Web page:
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MEET ME AT THE CORNER OF CLARK AND ADDISON

Posted By Ben Chiswick On Nov 17 2010 @ 11:11 am In Northwestern | 2 Comments

It’s a shame that such an exciting day for the Northwestern football program feels so bittersweet.

For many Chicago-area football fans, November 20 has been circled on the calendar for some time. One of the greatest venues in all of sports, Wrigley Field, will play host to the Northwestern Wildcats’ (7-3, 3-3) final “home” game of the season against their in-state rival, the Illinois Fighting Illini (5-5, 3-4), in the Allstate Wrigleyville Classic.

With unique sporting events increasing at the Friendly Confines – the NHL’s Blackhawks played an outdoor game there on New Year’s Day in 2009 and the ballpark has hosted minor league games featuring Chicago Cubs’ farm clubs for each of the past few years – Wrigley has been painted purple in preparation for its first football game since 1970. Even ESPN’s College GameDay crew will be setting up shop in Wrigleyville, as will the Big Ten Network’s Kickoff Show.

Can you remember the last time that a Northwestern home game was the center of the college football world?

Oh, right. Never.

At stake in the 104th meeting between the two schools will be the Land of Lincoln Trophy. For those of you scratching your heads right now, the new prize made its first appearance last season to replace the more traditional Sweet Sioux Tomahawk Trophy that fueled the rivalry from 1945-2008.

The game should be a very good one, especially since it is difficult to remember the last time that the Wildcats and the Illini were both this good. In fact, the two schools have not finished above .500 in the same season since the turn of the century. To pinpoint the last time that happened, you have to go all the way back to 1963 when Illinois went 8-1-1 and won the Rose Bowl while Northwestern ended the season at 5-4.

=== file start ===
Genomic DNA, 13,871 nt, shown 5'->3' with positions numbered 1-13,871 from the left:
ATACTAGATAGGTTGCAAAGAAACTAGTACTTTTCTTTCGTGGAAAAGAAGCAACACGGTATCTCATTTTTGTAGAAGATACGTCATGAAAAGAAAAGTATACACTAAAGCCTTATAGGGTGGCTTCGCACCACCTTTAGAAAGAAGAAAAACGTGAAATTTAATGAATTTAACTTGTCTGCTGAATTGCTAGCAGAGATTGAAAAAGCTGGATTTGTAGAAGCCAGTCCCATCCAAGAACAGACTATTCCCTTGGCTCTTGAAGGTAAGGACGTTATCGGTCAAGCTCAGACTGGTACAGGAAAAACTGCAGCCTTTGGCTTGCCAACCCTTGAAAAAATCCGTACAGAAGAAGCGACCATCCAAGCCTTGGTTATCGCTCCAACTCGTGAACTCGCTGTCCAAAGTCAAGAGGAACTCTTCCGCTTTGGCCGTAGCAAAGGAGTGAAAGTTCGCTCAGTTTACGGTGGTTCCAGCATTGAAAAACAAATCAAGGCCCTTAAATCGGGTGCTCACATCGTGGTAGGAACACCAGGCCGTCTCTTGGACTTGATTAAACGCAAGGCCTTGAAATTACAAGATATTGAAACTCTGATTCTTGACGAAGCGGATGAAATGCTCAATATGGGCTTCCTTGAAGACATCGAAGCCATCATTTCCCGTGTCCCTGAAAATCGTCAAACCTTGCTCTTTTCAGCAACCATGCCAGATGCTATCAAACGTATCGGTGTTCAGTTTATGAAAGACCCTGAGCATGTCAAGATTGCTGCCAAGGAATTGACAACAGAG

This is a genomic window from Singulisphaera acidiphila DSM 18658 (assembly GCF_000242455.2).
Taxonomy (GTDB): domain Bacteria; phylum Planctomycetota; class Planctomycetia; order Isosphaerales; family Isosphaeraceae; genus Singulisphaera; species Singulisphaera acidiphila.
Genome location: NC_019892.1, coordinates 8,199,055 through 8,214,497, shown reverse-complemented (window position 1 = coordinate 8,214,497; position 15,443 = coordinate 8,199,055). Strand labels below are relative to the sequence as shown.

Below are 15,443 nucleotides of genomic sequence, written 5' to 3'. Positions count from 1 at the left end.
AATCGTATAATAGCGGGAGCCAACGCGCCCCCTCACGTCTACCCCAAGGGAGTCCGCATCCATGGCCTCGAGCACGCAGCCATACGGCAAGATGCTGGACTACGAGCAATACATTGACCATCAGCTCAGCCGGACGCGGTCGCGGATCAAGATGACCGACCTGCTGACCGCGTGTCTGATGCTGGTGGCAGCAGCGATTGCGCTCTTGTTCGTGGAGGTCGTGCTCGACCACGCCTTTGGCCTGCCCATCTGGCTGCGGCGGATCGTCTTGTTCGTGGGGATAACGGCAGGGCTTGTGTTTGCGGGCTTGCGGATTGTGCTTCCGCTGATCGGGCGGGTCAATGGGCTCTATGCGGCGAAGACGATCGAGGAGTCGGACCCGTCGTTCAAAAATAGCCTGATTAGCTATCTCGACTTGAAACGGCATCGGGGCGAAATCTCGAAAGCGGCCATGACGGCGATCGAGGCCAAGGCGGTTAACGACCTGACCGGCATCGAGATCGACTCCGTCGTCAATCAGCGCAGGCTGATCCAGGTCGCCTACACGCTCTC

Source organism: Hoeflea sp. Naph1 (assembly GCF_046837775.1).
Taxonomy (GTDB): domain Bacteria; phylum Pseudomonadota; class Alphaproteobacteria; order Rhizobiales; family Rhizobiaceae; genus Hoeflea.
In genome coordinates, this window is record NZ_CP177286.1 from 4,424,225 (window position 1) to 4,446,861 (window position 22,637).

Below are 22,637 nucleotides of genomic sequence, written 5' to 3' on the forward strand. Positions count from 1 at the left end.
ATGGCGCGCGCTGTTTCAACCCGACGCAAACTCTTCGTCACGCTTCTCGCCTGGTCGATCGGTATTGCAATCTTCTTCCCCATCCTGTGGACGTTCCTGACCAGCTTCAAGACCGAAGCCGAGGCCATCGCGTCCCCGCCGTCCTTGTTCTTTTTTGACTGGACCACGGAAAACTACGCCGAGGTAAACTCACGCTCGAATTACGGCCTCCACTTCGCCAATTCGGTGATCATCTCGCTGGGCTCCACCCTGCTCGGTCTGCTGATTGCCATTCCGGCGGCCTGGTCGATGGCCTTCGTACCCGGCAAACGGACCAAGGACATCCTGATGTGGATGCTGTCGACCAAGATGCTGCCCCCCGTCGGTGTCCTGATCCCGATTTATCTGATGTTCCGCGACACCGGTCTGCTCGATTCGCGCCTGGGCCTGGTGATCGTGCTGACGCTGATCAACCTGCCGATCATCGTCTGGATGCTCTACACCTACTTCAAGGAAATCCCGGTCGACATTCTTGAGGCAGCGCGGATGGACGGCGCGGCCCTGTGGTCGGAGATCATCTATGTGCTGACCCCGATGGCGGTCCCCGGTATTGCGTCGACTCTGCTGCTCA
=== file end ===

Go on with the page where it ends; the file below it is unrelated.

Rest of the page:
1963… yikes!

Depending on how the Illini finish their season, that dubious streak could be snapped for the first time in nearly 50 years.

Readers of this blog are well aware that Northwestern is bowl-eligible and has already clinched another plus-.500 season, with their signature win coming last week over then-No. 13 Iowa. While Illinois has been a little Jekyll-and-Hyde in 2010, they average better than 31 points-per-game and can be very explosive. The average margin of victory in their five wins is a whopping 24.4 points, but their five losses include an average of 35.6 points allowed-per-game. Most recently, they have suffered a pair of tough losses to Michigan (67-65 in triple overtime) and Minnesota (38-34 at home), blowing a 10-point lead in the fourth quarter to allow the Gophers just their second win last Saturday.

Unfortunately, the excitement surrounding this game for Northwestern fans is somewhat tempered by the devastating season-ending injury suffered by quarterback Dan Persa moments after throwing the game-winning touchdown pass last week against Iowa. For his efforts, Persa was named the Big Ten Offensive Player of the Week as well as the Walter Camp Football Foundation National Offensive Player of the Week and the Rivals.com Big Ten Player of the Week. He will go down as the new Big Ten record-holder for single-season completion percentage at 73.5%, a category in which he has led all FBS passers for nearly the entire year.

For the final two regular season games and whatever bowl game Northwestern earns, Persa will be replaced by redshirt freshman Evan Watkins. The Carol Stream native will be making his first career start and brings 44 yards on 3-for-7 passing to the table.

Not exactly Steve Young to Persa’s Joe Montana.

As Watkins goes, so will the Wildcats. He stepped up and looked strong and confident in limited late-game action against Indiana, helping to secure the victory after Persa was knocked out with a concussion. At Glenbard North High School, the 6-foot-6, 240-pounder not only threw for 3,500 yards and 36 touchdowns, but also rushed for 750 yards and 15 more scores on the ground. Certainly, the coaching staff has professed their confidence in him and already considered him to be Persa’s heir apparent in 2012.

Now, the youngster will jump on the “L” at Central Street and transfer from the Purple Line to the Red Line at Howard. When he gets Addison, he’ll be in for the afternoon of a lifetime.

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